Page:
Digging deeper, I found that the display was a UMS8485MD, monochrome 128x64 pixels display, controlled via a lcm device at /dev/lcm. Moreover, the two buttons at the front, right to the display, were exposed using a standard input device at /dev/input/by-path/platform-asus_laptop-event allowing me to react to the button presses via scripts and programs. Furthermore, the front leds indicating warning and errors, are controllable using the ich_gpio interface of the Intel Atom processor.

Now i had almost everything i needed to create a custom, fully functional firmware using a recent linux kernel version as well as a recent Debian operating system.

Getting the drivers needed

I now knew which devices were available and which ones need special drivers. By searching the internet, GitHub and many other places, I finally stumbled across a github repository by d235j (David Ryskalczyk) ( who found the drivers needed in the fosskit published by lenovo itself and created out of tree kernel modules. See the repository here: d235j/lenovoEMC-300d (
Furthermore the only issue of the repository mentioned the download links to the fosskits of the devices firmware. All i had to do now was implementing the drivers into a recent kernel source.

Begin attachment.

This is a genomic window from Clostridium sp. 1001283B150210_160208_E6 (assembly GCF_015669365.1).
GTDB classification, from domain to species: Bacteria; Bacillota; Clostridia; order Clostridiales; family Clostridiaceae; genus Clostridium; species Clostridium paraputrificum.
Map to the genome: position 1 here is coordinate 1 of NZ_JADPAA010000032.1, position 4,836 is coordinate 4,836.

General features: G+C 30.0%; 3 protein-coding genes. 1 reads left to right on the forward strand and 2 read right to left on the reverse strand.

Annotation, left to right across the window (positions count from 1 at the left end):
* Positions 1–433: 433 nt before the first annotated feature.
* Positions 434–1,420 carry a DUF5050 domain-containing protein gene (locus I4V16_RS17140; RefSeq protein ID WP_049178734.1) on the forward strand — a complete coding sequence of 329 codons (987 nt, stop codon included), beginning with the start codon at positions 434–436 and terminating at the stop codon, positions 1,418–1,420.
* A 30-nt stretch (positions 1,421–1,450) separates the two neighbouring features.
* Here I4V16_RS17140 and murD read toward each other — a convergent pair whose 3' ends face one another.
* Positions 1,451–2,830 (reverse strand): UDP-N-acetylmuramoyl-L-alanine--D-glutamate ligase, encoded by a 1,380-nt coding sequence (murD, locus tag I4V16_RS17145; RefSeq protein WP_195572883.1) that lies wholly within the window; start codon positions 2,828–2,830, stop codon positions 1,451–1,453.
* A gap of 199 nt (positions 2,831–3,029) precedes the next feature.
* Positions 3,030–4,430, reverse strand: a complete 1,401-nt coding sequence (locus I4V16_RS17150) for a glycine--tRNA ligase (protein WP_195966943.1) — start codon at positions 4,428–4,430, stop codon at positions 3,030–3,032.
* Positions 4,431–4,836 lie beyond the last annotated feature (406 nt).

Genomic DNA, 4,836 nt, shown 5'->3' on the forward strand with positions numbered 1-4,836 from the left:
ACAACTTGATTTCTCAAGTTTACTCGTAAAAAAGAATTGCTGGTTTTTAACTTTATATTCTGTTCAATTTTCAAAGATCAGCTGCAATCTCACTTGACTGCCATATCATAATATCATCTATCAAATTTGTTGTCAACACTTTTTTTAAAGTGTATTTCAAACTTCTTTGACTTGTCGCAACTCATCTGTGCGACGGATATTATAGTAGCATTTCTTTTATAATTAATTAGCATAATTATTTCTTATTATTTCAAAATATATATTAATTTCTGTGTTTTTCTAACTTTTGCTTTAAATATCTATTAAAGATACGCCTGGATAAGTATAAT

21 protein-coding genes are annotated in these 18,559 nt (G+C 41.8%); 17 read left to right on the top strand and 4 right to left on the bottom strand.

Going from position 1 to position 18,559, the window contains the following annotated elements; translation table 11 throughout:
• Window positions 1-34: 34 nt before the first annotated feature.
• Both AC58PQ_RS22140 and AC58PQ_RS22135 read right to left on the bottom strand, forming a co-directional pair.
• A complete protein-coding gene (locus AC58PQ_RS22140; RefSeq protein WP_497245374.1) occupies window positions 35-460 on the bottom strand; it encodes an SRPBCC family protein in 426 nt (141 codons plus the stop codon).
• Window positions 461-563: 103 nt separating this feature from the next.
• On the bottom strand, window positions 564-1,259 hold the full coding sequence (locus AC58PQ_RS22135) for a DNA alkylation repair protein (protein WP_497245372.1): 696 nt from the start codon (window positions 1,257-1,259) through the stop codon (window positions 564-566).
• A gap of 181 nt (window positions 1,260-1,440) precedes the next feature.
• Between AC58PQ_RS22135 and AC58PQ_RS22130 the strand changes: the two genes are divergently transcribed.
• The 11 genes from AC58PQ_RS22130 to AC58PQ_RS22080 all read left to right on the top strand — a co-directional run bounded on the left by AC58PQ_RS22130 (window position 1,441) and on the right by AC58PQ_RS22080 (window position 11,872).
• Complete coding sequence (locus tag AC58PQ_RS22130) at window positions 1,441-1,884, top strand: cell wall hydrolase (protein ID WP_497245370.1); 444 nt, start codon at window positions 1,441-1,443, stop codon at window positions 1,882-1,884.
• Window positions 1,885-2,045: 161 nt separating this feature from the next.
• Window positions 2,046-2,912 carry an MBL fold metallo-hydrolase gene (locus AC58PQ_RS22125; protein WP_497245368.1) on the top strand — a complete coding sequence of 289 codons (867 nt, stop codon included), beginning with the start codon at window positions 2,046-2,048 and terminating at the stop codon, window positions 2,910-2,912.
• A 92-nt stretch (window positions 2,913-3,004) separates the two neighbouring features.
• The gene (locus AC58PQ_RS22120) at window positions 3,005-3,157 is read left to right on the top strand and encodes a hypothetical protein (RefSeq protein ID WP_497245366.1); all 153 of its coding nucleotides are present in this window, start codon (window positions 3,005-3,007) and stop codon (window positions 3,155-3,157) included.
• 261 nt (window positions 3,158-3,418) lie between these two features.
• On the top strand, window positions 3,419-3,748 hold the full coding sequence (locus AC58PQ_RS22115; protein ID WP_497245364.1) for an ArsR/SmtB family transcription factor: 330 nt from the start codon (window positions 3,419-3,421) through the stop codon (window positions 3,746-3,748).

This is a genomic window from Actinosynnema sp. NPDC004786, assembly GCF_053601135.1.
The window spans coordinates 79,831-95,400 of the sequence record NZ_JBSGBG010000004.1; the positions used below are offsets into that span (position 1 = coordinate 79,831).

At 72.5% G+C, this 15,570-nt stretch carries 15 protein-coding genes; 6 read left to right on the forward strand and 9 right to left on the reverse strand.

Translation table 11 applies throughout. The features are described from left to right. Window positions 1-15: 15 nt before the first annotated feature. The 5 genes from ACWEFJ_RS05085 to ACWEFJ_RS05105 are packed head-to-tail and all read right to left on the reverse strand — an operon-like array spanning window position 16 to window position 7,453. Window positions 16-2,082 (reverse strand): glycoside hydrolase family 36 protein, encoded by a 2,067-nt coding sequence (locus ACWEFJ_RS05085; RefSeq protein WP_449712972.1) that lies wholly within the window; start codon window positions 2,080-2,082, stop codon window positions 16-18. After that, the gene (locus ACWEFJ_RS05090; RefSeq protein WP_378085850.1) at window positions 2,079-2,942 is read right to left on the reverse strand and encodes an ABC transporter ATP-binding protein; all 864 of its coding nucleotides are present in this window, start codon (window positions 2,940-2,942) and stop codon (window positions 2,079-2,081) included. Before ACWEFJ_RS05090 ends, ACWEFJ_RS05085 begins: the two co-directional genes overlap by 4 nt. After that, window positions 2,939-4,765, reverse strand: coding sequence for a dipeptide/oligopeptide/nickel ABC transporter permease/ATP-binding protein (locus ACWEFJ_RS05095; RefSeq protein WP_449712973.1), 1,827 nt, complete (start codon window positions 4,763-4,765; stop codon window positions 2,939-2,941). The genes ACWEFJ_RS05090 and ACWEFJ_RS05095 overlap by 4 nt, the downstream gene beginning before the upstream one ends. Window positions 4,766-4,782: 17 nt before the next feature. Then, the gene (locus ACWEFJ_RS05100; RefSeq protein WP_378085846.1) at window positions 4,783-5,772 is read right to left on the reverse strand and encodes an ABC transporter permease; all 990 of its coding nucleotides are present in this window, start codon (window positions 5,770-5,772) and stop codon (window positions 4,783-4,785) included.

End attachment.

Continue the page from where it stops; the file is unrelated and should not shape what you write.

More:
Integrating the drivers into the linux kernel

To integrate the drivers for the display, the sensors and buttons into the linux mainline kernel, I first had to get the kernel sources. I decided to go with the current 5.18 linux kernel sources distributed bv the Debian package repositories. By doing so, I could make sure, the current configuration of the Linux 5.4 kernel - which i know boots and provides serial output on this device - can be reused easily. To download and extract the Linux 5.18 kernel source I simply ran the following commands:

sudo apt install linux-source-5.18
tar xavf /usr/src/linux-source-5.18.tar.xz -C .
cd linux-source-5.18

The download as well as the extraction of the archive may take a while. Afterwards I created a new git repository in the directory of the kernel source to be able to track the changes I made to the kernel source. The process of integrating a driver to the kernel sources can be very complex, depending on the driver and its dependencies. In this case it has been fairly simple. Here is a quick summary of my changes:

  • Create a new directory for the ums8485md driver in the kernel source tree at drivers/misc
  • Copy all driver source files into the newly created directory
  • Grab a Makefile and KConfig file from another driver and modify it to match the current driver